An object AA in a category is called a retract of an object BB if there are morphisms i:ABi\colon A\to B and r:BAr \colon B\to A such that ri=id Ar \circ i = id_A. In this case rr is called a retraction of BB onto AA.

id:AsectioniBretractionrA. id \;\colon\; A \underoverset{section}{i}{\to} B \underoverset{retraction}{r}{\to} A \,.

Here ii may also be called a section of rr. (In particular if rr is thought of as exhibiting a bundle; the terminology originates from topology.)

Hence a retraction of a morphism i:ABi \;\colon\; A \to B is a left-inverse.

In this situation, rr is a split epimorphism and ii is a split monomorphism. The entire situation is said to be a splitting of the idempotent

BrAiB. B \stackrel{r}{\longrightarrow} A \stackrel{i}{\longrightarrow} B \,.

Accordingly, a split monomorphism is a morphism that has a retraction; a split epimorphism is a morphism that is a retraction.



(left inverse with left inverse is inverse)

Let 𝒞\mathcal{C} be a category, and let ff and gg be morphisms in 𝒞\mathcal{C}, such that gg is a left inverse to ff:

gf=id. g \circ f = id \,.

If gg itself has a left inverse hh

hg=id h \circ g = id

then h=fh = f and g=f 1g = f^{-1} is an actual (two-sided) inverse morphism to ff.


Since inverse morphisms are unique if they exists, it is sufficient to show that

fg=id. f \circ g = id \,.

Compute as follows:

fg =hg=idfg =hgf=idg =hg =id \begin{aligned} f \circ g & = \underset{ = id}{\underbrace{h \circ g}} \circ f \circ g \\ & = h \circ \underset{= id}{\underbrace{g \circ f}} \circ g \\ & = h \circ g \\ & = id \end{aligned}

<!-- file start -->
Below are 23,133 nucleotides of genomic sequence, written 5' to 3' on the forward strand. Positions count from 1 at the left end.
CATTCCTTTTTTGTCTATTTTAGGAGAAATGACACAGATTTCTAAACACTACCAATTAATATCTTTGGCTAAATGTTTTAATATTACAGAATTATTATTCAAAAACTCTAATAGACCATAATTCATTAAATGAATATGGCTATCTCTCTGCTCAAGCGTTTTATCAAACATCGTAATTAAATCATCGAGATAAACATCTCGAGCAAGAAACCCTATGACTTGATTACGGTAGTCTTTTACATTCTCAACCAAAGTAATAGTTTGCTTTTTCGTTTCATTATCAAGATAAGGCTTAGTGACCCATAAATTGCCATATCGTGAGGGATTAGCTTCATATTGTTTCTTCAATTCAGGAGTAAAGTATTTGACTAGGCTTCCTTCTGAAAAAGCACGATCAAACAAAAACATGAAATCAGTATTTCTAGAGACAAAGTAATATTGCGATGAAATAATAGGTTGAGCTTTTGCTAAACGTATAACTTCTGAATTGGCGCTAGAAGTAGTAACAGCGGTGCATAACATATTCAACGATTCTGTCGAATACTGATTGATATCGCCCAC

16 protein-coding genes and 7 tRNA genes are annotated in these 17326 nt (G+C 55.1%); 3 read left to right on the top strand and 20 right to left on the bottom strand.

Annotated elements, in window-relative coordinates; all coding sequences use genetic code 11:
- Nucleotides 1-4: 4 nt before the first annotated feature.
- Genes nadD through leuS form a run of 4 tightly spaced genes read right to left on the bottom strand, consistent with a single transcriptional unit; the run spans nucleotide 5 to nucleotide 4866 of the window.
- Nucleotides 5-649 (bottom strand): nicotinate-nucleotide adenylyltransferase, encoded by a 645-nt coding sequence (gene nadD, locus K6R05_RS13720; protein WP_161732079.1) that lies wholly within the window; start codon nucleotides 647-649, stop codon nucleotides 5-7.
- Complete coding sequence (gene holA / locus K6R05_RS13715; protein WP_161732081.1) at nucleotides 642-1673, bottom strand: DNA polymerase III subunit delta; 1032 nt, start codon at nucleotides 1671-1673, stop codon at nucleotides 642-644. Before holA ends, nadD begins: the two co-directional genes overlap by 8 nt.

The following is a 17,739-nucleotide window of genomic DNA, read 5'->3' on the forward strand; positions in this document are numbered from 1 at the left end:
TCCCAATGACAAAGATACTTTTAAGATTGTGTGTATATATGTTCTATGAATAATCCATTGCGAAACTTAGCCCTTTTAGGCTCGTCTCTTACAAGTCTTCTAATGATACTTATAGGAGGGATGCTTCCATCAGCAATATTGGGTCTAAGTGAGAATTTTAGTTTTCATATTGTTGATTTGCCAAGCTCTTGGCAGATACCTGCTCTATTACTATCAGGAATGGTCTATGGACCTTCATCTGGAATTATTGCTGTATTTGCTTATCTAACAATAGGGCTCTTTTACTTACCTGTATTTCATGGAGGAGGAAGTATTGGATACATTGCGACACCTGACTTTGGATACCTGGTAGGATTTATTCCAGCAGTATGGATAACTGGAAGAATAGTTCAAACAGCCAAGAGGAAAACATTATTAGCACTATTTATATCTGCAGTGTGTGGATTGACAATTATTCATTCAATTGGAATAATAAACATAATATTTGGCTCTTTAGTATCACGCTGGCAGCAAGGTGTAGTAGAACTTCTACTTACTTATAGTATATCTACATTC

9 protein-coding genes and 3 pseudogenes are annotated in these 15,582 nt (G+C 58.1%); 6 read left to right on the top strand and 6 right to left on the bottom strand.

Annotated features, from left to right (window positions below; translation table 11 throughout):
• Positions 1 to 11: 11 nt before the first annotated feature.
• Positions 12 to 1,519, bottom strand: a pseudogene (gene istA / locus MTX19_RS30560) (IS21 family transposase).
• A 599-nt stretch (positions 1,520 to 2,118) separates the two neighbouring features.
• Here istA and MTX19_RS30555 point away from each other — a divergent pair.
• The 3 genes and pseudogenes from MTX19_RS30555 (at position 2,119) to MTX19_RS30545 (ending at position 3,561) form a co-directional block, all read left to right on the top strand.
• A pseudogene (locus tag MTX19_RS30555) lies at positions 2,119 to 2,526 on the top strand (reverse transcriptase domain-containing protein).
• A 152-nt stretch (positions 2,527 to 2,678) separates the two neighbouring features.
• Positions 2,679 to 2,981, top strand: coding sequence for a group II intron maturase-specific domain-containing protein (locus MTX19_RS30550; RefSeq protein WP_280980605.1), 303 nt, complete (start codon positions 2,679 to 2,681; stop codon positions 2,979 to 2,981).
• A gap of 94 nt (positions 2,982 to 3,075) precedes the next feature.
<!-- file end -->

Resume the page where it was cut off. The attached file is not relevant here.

Retracts are clearly preserved by any functor.


A split epimorphism r;BAr; B \to A is the strongest of various notions of epimorphism (e.g., it is a regular epimorphism, in fact an absolute? coequalizer, being the coequalizer of a pair (e,1 B)(e, 1_B) where e=ir:BBe = i \circ r: B \to B is idempotent). Dually, a split monomorphism is the strongest of various notions of monomorphism.


If an object BB has the left lifting property against a morphism XYX \to Y, then so does every of its retracts ABA \to B:

( Y A Y):=( Y A B A Y) \left( \array{ && Y \\ & {}^{\mathllap{\exists}}\nearrow& \downarrow \\ A &\to& Y } \right) \;\;\;\; := \;\;\;\; \left( \array{ && && && Y \\ &&& {}^{\mathllap{\exists}}\nearrow& && \downarrow \\ A &\to& B &\to& A &\to& Y } \right)

Let CC be a category with split idempotents and write PSh(C)=[C op,Set]PSh(C) = [C^{op}, Set] for its presheaf category. Then a retract of a representable functor F=PSh(C)F = PSh(C) is itself representable.

This appears as (Borceux, lemma 6.5.6)


To the point